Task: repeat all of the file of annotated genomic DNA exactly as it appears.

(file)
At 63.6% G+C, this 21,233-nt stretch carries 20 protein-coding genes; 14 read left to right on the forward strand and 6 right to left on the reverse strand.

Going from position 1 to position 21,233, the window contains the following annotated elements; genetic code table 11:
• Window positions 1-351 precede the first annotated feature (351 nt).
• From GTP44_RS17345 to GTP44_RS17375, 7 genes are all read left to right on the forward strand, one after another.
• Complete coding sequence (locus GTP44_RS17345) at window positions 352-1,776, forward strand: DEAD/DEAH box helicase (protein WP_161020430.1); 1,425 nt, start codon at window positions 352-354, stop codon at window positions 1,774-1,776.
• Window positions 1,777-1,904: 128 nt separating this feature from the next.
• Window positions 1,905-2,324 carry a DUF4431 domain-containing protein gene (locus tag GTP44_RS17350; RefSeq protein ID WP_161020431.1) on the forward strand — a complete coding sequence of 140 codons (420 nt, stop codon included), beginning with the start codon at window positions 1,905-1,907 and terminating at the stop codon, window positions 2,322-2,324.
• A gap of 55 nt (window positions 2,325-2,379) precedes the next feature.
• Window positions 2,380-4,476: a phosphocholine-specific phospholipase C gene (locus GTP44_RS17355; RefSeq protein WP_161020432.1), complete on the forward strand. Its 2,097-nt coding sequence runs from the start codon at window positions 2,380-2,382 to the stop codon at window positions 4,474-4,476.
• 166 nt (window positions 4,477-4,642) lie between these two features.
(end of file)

At 63.6% G+C, this 21,233-nt stretch carries 20 protein-coding genes; 14 read left to right on the forward strand and 6 right to left on the reverse strand.

Going from position 1 to position 21,233, the window contains the following annotated elements; genetic code table 11:
• Window positions 1-351 precede the first annotated feature (351 nt).
• From GTP44_RS17345 to GTP44_RS17375, 7 genes are all read left to right on the forward strand, one after another.
• Complete coding sequence (locus GTP44_RS17345) at window positions 352-1,776, forward strand: DEAD/DEAH box helicase (protein WP_161020430.1); 1,425 nt, start codon at window positions 352-354, stop codon at window positions 1,774-1,776.
• Window positions 1,777-1,904: 128 nt separating this feature from the next.
• Window positions 1,905-2,324 carry a DUF4431 domain-containing protein gene (locus tag GTP44_RS17350; RefSeq protein ID WP_161020431.1) on the forward strand — a complete coding sequence of 140 codons (420 nt, stop codon included), beginning with the start codon at window positions 1,905-1,907 and terminating at the stop codon, window positions 2,322-2,324.
• A gap of 55 nt (window positions 2,325-2,379) precedes the next feature.
• Window positions 2,380-4,476: a phosphocholine-specific phospholipase C gene (locus GTP44_RS17355; RefSeq protein WP_161020432.1), complete on the forward strand. Its 2,097-nt coding sequence runs from the start codon at window positions 2,380-2,382 to the stop codon at window positions 4,474-4,476.
• 166 nt (window positions 4,477-4,642) lie between these two features.